To avoid making this mistake, it is important to consider employees and future employees’ needs and prepare accordingly.  Some individuals will take the process in their stride, but for many, it will be an unnerving experience, unless their concerns are addressed.  The first priority is to give them some sense of security.  What are the likely concerns?  Do they have the opportunity to share their concerns and feel safe to do so?  What will happen?  Is their job at risk?  There may be many questions that individuals will have that they are afraid to ask.  Remember the vision and explain the purpose, the process and the follow-up.  We all need to feel valued and important.  Recognition of an individual’s unique value in the process is really helpful, alongside the benefit of the process to them.

4.   Assumptions – Under pressure and with the need to make quick decisions, it is easy to make assumptions about people.  It is unfair to look at a profile, read a briefing document, or worse believe you can accurately gauge someone’s personality type and their levels of commitment without taking time to really listen to that person’s view of the world.

Once we have formed an opinion of someone, it changes the way we listen to them.  We actually filter what we hear in order to fit our opinion.  This is probably one of the most common causes of arguments and workplace stress and the busier we are, the more likely we are to fall into this trap.

One of the easiest ways to avoid making assumptions is to really believe that everyone is doing the very best they can at all times, with what they know and the resources they have available to them.  This enables us to listen without judgement, and to address performance gaps objectively.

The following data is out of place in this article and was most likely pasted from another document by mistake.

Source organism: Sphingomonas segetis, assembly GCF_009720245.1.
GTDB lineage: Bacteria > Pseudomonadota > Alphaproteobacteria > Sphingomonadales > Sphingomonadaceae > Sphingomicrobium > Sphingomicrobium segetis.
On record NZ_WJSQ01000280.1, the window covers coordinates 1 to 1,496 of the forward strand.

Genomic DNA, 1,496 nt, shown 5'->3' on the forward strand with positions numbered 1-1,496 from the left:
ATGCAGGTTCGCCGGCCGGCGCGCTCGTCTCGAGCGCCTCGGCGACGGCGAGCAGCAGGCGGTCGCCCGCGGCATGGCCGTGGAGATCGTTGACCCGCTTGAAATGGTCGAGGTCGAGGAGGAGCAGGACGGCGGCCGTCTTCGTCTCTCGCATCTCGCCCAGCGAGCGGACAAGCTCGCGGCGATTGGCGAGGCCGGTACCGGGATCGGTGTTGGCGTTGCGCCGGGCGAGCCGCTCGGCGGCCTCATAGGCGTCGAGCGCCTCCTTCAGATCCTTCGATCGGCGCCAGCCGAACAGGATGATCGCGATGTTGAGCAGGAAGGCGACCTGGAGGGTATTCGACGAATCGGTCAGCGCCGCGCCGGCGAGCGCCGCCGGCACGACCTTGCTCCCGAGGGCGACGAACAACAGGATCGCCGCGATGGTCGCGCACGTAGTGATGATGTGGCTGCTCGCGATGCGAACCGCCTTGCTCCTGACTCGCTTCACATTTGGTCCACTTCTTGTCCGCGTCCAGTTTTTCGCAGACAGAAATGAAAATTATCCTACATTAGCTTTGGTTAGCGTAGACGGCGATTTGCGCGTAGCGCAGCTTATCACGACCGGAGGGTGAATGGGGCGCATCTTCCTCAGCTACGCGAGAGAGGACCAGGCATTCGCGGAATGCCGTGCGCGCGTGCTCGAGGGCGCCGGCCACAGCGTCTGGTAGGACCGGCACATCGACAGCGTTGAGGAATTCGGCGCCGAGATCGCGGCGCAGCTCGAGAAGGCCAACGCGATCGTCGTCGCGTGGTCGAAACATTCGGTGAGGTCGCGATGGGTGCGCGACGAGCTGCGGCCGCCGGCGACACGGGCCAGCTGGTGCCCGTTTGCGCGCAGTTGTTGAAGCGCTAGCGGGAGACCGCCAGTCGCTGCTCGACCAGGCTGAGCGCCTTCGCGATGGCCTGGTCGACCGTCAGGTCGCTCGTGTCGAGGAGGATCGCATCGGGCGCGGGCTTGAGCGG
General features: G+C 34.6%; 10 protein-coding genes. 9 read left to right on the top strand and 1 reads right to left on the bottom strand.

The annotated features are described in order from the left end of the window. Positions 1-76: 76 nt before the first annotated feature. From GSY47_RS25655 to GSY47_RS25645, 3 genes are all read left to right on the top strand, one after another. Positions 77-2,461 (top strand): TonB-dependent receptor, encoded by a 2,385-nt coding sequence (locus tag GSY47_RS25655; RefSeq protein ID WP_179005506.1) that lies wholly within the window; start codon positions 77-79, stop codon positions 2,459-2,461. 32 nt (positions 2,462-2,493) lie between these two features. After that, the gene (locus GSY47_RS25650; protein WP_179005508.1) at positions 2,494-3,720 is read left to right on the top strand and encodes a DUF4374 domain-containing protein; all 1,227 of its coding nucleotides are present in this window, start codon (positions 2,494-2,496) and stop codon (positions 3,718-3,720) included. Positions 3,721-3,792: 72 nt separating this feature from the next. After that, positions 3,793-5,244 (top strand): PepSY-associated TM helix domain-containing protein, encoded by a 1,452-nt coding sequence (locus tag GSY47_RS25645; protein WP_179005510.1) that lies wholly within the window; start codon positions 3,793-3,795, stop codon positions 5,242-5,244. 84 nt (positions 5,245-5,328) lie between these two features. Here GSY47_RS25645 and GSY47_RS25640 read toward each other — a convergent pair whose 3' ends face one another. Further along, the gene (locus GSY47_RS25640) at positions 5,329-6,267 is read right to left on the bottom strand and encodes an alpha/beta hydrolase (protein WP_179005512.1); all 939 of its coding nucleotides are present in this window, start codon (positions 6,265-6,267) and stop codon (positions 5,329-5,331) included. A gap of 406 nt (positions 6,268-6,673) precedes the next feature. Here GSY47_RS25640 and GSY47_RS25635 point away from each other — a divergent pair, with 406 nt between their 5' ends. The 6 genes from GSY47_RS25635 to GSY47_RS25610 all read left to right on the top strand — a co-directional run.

5.   Negative Judgements – When we measure staff performance it can be tempting to make negative judgements about a person and carry that with us, even share our judgements with others and tainting their opinion.  Unfortunately, even if we are really careful to behave ‘normally’ around the person, or when speaking about the person and ‘say the right things’, we cannot sustain our act.  Our incongruence leaks and others see it.

It is difficult for anyone to perform well when we feel that we are being negatively or unfairly judged, it is therefore paramount that we separate the person from the problem in terms of gaps in performance.   We all display desirable and less desirable behaviours, yet we are all human beings and it pays to be mindful of that.

6.   Looking for failings – It is easy to get focussed on the bad stuff.  When we do this, we can become blind to someone’s positive traits, or we simply take them for granted and let them pass unnoticed.  Sometimes it feels simpler and quicker just to point out the problem.   When we do this, we are not taking time to look after the needs of the person, limiting their ability to respond positively and make the necessary changes.

Avoid looking only for what is wrong.  Be passionate and appreciative too of all that is going well.  Present the reality as you see it constructively and offer a right to reply, remembering that today’s performance is just a chapter, not the whole book.  Describe the future goal and be specific about the timescales.  Agree the performance gaps and how to overcome them.  Accept responsibility.  If someone is failing, they either don’t understand the vision; don’t understand the expectations; aren’t motivated for some reason; feel insecure or under-valued; haven’t received the right support; are in the wrong job, or are struggling with personal issues.  This is a time to work together, not a time to blame.